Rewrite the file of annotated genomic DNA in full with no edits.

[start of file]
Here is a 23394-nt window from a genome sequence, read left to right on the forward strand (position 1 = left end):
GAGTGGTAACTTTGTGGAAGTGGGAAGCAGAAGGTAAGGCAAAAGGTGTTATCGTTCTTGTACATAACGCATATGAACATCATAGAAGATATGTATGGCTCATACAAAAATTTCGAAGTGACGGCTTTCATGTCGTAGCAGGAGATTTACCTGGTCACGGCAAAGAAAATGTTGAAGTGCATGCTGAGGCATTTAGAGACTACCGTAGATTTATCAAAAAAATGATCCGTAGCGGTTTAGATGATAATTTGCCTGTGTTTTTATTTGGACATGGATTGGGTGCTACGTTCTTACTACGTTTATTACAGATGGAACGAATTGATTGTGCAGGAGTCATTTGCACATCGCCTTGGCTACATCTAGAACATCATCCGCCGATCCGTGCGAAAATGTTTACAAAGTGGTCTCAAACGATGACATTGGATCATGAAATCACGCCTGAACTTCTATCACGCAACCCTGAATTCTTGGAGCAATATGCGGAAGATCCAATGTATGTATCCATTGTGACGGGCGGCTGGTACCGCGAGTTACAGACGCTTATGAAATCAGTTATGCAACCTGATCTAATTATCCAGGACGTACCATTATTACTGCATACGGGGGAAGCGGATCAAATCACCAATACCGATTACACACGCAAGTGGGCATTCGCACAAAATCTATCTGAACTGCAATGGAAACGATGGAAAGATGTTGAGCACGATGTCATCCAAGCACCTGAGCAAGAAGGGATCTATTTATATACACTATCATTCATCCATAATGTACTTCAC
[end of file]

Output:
Here is a 23394-nt window from a genome sequence, read left to right on the forward strand (position 1 = left end):
GAGTGGTAACTTTGTGGAAGTGGGAAGCAGAAGGTAAGGCAAAAGGTGTTATCGTTCTTGTACATAACGCATATGAACATCATAGAAGATATGTATGGCTCATACAAAAATTTCGAAGTGACGGCTTTCATGTCGTAGCAGGAGATTTACCTGGTCACGGCAAAGAAAATGTTGAAGTGCATGCTGAGGCATTTAGAGACTACCGTAGATTTATCAAAAAAATGATCCGTAGCGGTTTAGATGATAATTTGCCTGTGTTTTTATTTGGACATGGATTGGGTGCTACGTTCTTACTACGTTTATTACAGATGGAACGAATTGATTGTGCAGGAGTCATTTGCACATCGCCTTGGCTACATCTAGAACATCATCCGCCGATCCGTGCGAAAATGTTTACAAAGTGGTCTCAAACGATGACATTGGATCATGAAATCACGCCTGAACTTCTATCACGCAACCCTGAATTCTTGGAGCAATATGCGGAAGATCCAATGTATGTATCCATTGTGACGGGCGGCTGGTACCGCGAGTTACAGACGCTTATGAAATCAGTTATGCAACCTGATCTAATTATCCAGGACGTACCATTATTACTGCATACGGGGGAAGCGGATCAAATCACCAATACCGATTACACACGCAAGTGGGCATTCGCACAAAATCTATCTGAACTGCAATGGAAACGATGGAAAGATGTTGAGCACGATGTCATCCAAGCACCTGAGCAAGAAGGGATCTATTTATATACACTATCATTCATCCATAATGTACTTCAC